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United States v. Flores-Villareal

United States District Court, D. Arizona

January 16, 2016

United States of America, Plaintiff,
v.
Mauro Fortino Flores-Villareal, Defendant.

ORDER

JAMES A. SOTO, District Judge.

Pending before the Court are three Report and Recommendations issued by United States Magistrate Judge Bowman. Two of those Reports (Docs. 55 and 56) were not objected to by either party. After reviewing those Reports for clear error and finding none, the Court agrees with and adopts both Reports in their entirety. Therefore, the Defendant's Motion to Suppress Statements (Doc. 17) is GRANTED IN PART AND DENIED IN PART - the relevant statements will not be allowed in the Government's case-in-chief, but will be available for impeachment. Additionally, the Defendant's Motion to Suppress Evidence (Doc. 18) is DENIED.

The Defendant objected to the third Report (Doc. 59), which recommended denying Defendant's Motion to Dismiss the Second Superseding Indictment (Doc. 19); therefore, the Court will review that Report de novo.

FACTS

The Court adopts the relevant facts as laid out in the Report:

The defendant was initially charged in a two-count indictment with aiding and abetting possession with intent to distribute and conspiracy to possess with intent to distribute a Schedule I or Schedule II controlled substance. (Doc. 5). On 9/30/15 the defendant was charged in a two-count superseding indictment with the same offenses but the word "or" between the phrases "Schedule I" and "Schedule II" was replaced with the word "and." (Doc. 23). On 10/7/15 the defendant was charged in a second superseding indictment with the same two counts, with the addition of the phrase "a detectable amount" in each charge, inserted before the phrase "of a Schedule I and Schedule II controlled substance." In all three indictments the first counts allege that the defendant violated Title 18 U.S.C. § 2 and Title 21 U.S.C. §§ 841(a)(1) and (b)(1)(C). All Count Twos cite Title 21 U.S.C. §§ 841(a)(1) and 841(b)(1)(C).

ANALYSIS

Defendant argues that the Second Superseding Indictment ("Indictment") violates the Fifth and Sixth Amendments to the United States Constitution, Federal Rule of Criminal Procedure 7(c)(1), and Apprendi v. New Jersey, 530 U.S. 466 (2000), which, according to Defendant, require that "any fact that increases the mandatory minimum or maximum penalty from the prescribed penalty requires the drug type and drug quantity be charged in the indictment." Because the Indictment does not specify a drug type or quantity - listing only a detectable amount of a Schedule I and Schedule II drug - Defendant argues that it does not provide sufficient notice of the penalty he faces if convicted. The Court agrees that in this case a drug type was not sufficiently identified in the Indictment.

In this Circuit, "[w]e honor the intent of Congress and the requirements of due process by treating drug quantity and type, which fix the maximum sentence for a conviction, as we would any other material fact in a criminal prosecution: it must be charged in the indictment, submitted to the jury, subject to the rules of evidence, and proved beyond a reasonable doubt." United States v. Buckland, 289 F.3d 558, 568 (9th Cir. 2002). Indeed, the Government admits as such in its Response to Defendant's Objection to the Magistrate Judge's Report and Recommendation (Doc. 66).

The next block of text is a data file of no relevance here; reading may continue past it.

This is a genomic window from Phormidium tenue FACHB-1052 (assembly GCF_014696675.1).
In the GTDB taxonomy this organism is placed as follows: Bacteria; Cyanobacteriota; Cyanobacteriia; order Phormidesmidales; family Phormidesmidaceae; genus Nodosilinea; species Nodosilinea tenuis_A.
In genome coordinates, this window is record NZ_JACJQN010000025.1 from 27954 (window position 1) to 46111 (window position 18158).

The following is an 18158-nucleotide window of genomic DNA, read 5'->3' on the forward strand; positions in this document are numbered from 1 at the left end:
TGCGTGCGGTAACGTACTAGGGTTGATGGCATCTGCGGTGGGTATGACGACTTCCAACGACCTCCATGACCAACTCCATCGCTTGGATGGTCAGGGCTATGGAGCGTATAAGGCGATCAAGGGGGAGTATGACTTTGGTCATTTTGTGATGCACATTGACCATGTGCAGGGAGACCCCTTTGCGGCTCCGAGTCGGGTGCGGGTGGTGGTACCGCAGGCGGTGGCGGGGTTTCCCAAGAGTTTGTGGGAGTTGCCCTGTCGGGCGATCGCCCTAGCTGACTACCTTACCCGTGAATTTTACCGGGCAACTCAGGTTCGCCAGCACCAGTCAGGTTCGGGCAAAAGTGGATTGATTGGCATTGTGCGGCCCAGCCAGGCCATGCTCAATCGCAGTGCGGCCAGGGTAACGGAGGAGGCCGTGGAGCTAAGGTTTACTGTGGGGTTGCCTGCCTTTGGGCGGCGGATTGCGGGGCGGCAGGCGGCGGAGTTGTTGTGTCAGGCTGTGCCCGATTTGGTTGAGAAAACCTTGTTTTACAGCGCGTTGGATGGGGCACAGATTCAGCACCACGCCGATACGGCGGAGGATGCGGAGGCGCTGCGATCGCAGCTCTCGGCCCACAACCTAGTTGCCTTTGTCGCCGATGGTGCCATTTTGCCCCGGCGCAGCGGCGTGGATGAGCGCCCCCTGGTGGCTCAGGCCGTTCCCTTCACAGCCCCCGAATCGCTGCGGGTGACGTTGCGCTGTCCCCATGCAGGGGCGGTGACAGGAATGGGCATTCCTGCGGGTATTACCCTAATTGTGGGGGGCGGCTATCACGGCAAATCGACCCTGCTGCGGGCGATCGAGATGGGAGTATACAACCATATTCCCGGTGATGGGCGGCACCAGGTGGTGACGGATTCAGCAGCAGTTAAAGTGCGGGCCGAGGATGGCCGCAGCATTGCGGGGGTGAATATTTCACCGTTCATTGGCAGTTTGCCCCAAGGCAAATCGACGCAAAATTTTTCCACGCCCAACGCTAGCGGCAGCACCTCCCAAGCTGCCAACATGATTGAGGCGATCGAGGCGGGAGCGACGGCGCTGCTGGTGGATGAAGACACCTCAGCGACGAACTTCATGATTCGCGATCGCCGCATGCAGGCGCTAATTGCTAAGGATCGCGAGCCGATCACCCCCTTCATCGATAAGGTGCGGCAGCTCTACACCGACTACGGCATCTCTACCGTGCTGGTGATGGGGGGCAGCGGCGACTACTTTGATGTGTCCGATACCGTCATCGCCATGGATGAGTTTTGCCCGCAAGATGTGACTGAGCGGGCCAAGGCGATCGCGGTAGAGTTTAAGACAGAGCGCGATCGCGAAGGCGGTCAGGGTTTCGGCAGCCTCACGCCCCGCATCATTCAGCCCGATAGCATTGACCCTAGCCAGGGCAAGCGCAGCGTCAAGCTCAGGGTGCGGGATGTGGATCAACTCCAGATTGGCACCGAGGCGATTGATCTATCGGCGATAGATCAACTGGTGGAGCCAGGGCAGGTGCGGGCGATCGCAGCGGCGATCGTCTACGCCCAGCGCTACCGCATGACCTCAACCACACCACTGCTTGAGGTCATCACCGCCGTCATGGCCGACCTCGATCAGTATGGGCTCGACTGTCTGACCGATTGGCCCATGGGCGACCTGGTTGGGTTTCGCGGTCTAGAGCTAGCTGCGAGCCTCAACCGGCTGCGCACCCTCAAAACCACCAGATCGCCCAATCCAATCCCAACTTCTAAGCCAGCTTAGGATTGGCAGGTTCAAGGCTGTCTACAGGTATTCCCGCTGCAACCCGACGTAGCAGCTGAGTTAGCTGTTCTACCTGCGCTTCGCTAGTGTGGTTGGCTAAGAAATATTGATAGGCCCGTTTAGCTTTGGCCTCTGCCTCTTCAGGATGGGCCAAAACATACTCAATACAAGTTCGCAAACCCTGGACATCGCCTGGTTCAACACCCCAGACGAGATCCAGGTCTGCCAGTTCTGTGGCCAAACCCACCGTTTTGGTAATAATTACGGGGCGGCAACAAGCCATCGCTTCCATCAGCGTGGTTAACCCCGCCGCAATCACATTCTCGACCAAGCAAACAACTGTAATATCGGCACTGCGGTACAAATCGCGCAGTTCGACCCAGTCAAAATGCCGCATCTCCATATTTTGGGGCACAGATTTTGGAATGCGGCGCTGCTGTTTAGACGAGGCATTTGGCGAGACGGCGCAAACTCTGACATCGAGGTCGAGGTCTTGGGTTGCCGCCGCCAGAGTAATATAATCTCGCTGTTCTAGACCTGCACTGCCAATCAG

The Government argues, however, that "detectable amount" is sufficient as a drug quantity and "Schedule I and Schedule II drug" is sufficient as a drug type, because it places Defendant on notice that he is subject to a twenty-year maximum prison sentence. In the Government's view, Apprendi and its progeny only require a fact to be alleged in the indictment if it increases the penalty that the defendant may face.

The Government points to United States v. Thomas, 355 F.3d 1191 (9th Cir. 2004), for the proposition that drug quantity and type are not "elements of the offense, " and that, therefore, the Government need not include them in an indictment. The Government is correct that drug quantity and type are not elements of the offense that a defendant necessarily admits when pleading guilty to an indictment; however, it does not follow that they need not be included in the indictment. In Thomas itself, the Court noted that "even where due process requires that a drug quantity allegation be pleaded in the indictment and proved to a jury beyond a reasonable doubt, a defendant can plead guilty to the elements of the offense without admitting the drug quantity allegation." Id. at 1197. Indeed, the Thomas court took it for granted that it is a "requirement of due process that drug quantity be pleaded in the indictment, submitted to a jury, and proved beyond a reasonable doubt." Id. at 1195. The only question to answer in that case was whether that underlying fact converted drug quantity into an element of the offense that was necessarily admitted as a result of a guilty plea, which was answered in the negative.

The Ninth Circuit explained the relevant difference between elements of an offense and material elements as follows:

A guilty plea constitutes an admission to the formal elements of an offense. We have held, however, that drug quantity and type are not formal elements of the offenses set out in 21 U.S.C.§ 841. Therefore, even though due process requires that drug type be charged in the indictment and proved beyond a reasonable doubt, a defendant can plead guilty to 21 U.S.C. § 841(a) without admitting the type of drug.

United States v. Hunt, 656 F.3d 906, 912 (9th Cir. 2011). Hunt makes clear that elements of an offense are not the touchstone for what is required to be alleged in the indictment. Rather, in drug cases, the drug type and quantity are material facts because they fix the punishment to which the defendant is ...


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